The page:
Mathers exhibit highlights Native Americans’ military contributions

The Mathers Museum of World Cultures is participating in Blue Star Museums, a collaboration between the National Endowment for the Arts, Blue Star Families, the Department of Defense and more than 2,000 museums across America to recognize and support active-duty military personnel and their families through special programs and exhibits.

Native Americans World War I

Boney Rabbit, Cecil Gallamore, Stacy Sitting Hawk, Hezekiah Chebahtah, Owen Yackeyyonney and Anton Menteg. Camp Mills, Long Island, New York. March 31, 1919. Dixon noted Menteg, an Aleut from Alaska, was known for his bugle skills, being able to play everything from military signals to ragtime. The other men represent several different tribes: Cherokee (Rabbit), Choctaw (Gallamore), Southern Cheyenne (Sitting Hawk) and Comanche (Chebahtah and Yackeyyonney). All were U.S. citizens, not typically the case with Native American servicemen at the time.

At the museum on the Bloomington campus, Native Americans’ contributions and commitments to military service are highlighted in “They Are Not Afraid of Hell Itself: Native Americans in World War I.” The exhibit, on display in the adjoining Glenn A. Black Laboratory of Archaeology, draws upon the museum’s Wanamaker collection of Native American photographs.

The collection features more than 8,000 images and thousands of pages of documentation gathered by Joseph Dixon between 1908 and 1923. In the latter part of his work, Dixon undertook a vast study of Native American participation in the war, taking hundreds of photographs of veterans in 1919 and 1920; interviewing these men and their officers; sending out thousands of survey forms about individual experiences in the war; and, in 1921, traveling to Europe to observe firsthand and photograph the sites where Native American soldiers had fought, been injured, and, in many cases, died. The exhibit displays a small sampling of the photos and data that Dixon collected.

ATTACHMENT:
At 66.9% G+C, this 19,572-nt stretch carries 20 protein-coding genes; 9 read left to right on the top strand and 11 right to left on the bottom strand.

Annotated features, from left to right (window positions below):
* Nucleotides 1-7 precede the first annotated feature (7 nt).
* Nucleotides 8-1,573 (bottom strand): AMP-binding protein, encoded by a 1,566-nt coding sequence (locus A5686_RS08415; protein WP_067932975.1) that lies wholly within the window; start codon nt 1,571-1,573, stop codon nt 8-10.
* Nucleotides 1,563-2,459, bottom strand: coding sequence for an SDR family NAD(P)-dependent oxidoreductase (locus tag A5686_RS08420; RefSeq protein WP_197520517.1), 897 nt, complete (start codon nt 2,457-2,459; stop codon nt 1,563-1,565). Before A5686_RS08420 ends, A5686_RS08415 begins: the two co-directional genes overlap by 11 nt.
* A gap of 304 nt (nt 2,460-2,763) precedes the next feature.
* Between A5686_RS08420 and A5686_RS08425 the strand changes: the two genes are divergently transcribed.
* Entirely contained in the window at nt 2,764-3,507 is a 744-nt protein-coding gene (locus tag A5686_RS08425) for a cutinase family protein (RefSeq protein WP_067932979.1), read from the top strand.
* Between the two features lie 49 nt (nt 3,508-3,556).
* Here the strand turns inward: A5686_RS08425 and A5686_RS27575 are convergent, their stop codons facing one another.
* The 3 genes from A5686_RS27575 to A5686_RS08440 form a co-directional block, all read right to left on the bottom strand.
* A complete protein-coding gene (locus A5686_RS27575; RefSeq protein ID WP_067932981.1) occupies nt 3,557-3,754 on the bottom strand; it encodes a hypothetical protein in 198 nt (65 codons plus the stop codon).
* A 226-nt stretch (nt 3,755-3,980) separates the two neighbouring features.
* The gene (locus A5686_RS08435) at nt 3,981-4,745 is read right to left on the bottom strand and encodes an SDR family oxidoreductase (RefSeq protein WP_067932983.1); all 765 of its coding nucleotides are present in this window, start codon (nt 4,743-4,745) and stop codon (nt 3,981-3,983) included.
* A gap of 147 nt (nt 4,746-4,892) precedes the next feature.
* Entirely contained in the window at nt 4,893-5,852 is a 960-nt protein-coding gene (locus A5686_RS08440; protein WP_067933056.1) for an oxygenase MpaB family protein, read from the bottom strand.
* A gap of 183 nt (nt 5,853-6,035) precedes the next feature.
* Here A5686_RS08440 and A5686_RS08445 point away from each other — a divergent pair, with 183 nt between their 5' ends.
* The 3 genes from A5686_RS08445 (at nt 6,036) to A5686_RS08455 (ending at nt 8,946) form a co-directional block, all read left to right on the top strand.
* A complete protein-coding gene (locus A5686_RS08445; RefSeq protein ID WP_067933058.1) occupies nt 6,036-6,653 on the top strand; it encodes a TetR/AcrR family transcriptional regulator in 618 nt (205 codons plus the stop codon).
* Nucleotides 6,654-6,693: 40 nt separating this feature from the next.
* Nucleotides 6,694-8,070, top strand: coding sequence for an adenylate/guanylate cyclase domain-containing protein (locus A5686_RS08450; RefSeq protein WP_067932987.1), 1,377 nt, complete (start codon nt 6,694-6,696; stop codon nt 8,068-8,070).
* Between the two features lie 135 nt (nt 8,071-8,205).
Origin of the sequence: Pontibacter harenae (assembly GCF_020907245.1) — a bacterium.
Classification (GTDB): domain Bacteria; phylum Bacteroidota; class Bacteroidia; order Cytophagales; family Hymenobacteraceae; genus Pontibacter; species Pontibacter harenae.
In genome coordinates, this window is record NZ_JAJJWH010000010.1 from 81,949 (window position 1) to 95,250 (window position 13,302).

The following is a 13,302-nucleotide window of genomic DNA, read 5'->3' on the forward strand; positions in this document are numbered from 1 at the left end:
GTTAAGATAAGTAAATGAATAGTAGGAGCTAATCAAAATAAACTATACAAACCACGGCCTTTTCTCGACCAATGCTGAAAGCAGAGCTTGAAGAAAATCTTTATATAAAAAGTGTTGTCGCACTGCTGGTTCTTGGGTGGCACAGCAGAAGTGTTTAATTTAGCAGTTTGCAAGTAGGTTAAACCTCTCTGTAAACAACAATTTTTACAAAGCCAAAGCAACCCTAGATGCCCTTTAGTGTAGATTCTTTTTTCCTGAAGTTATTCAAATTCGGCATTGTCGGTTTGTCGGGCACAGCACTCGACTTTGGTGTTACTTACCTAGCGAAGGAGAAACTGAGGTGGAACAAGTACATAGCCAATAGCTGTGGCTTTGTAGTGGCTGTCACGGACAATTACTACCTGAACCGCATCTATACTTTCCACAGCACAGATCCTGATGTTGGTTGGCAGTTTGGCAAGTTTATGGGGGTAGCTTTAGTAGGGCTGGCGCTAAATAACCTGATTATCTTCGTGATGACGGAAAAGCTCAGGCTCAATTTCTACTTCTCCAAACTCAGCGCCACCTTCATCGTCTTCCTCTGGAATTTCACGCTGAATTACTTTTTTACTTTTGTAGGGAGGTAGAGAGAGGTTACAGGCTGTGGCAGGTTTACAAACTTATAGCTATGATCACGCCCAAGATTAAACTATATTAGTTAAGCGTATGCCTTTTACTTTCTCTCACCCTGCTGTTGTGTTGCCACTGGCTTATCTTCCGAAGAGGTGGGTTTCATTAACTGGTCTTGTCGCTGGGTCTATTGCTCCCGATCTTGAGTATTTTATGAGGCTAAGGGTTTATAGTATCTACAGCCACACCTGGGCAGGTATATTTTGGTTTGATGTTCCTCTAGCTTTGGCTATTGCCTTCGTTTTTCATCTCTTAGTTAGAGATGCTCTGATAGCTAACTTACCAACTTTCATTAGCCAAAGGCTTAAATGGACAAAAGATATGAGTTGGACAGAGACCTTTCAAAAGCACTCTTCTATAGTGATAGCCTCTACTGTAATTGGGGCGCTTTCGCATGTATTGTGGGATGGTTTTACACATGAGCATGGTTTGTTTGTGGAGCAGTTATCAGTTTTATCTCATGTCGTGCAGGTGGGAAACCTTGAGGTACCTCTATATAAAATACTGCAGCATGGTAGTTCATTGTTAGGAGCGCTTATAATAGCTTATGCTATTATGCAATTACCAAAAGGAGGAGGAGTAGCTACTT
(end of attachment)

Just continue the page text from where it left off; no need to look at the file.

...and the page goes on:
The exhibit title comes from an interview Dixon conducted with Capt. John N. Simpson after the war. When asked by Dixon if he would be willing to return to fight Germans with Native American soldiers, Capt. Simpson replied, “I wouldn’t take anyone else. They are not afraid of hell itself.”

The exhibit is on display through July 26.

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